Becoming British, The Making of Mr Hai’s Daughter is a delightful, compassionate, humorous and utterly captivating portrait of the realities of modern day Britain from the eyes of a child of an immigrant. It is a family chronicle, a social history, and an oblique commentary on the politics of those times—all rolled into one, throwing into sharp relief the dilemmas and problems of identity young people of immigrant stock are faced with on a daily basis. Above all, it is a story of a man, who was in awe of what he clearly felt was a superior culture, was grateful for having been given the opportunity to live in this country, and who made strenuous efforts to assimilate. In this Mr. Hai was probably not very different from other immigrants who arrived in this country in the 1960s to fill the labour shortage in Britain. They were all aware that they had to make extra efforts to fit in; in their minds they were perennial outsiders who were expected to be eternally appreciative of and thankful (and many did feel that way) for the benefits of living in England. That perhaps was also the reason why the generation of Mr Hai was able to take the casual racism, to which it was routinely exposed, on the chin and move on. Where Mr Hai was probably different from many other Muslim men of his generation was that he was not a religious man; indeed he would appear to have formed a very clear view in his mind that religion was the source of all the strife in the world. Almost twenty years after his death, his daughter discovered a very old article Mr Hai had written in a Pakistani magazine in the 1950s. This is what he had written:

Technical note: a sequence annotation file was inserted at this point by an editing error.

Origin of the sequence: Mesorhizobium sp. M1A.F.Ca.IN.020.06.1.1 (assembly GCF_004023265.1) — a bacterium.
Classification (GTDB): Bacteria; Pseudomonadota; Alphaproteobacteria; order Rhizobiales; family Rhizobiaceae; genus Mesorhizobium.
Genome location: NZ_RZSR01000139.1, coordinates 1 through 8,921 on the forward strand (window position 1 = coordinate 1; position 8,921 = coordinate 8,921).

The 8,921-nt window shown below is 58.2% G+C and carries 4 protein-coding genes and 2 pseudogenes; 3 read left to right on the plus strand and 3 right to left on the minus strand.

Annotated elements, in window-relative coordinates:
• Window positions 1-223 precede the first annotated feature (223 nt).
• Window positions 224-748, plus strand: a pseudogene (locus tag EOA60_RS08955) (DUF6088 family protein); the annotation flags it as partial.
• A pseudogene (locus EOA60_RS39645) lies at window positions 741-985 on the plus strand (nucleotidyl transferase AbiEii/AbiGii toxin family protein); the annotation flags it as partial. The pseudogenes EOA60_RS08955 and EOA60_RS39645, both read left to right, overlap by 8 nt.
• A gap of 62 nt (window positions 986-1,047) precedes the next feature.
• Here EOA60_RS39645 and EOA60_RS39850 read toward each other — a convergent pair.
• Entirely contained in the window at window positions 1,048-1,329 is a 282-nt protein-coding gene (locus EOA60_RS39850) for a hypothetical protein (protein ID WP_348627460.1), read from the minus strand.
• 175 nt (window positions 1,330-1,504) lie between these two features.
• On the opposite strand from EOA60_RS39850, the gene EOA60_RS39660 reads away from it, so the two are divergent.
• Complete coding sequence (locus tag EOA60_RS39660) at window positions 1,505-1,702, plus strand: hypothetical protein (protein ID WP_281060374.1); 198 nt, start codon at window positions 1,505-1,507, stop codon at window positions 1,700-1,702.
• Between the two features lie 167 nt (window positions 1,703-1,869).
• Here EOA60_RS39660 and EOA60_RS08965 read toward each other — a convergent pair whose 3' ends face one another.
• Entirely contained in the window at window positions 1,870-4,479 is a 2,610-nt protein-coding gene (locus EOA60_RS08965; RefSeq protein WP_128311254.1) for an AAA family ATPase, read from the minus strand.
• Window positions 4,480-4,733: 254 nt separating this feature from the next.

‘.  . . unless we remove the blinkers of ‘religion’ from our eyes, we cannot take an enlightened and correct view of our predicament. Religion may act as a channel between an individual and his creator, but it has no place in state ideology or politics. Religion always encourages dogma and it has always been an irrational force. It has always denied validity of human reason. It has tried to understand the world by intuition rather than experience. It has always stood for authority against the individual.’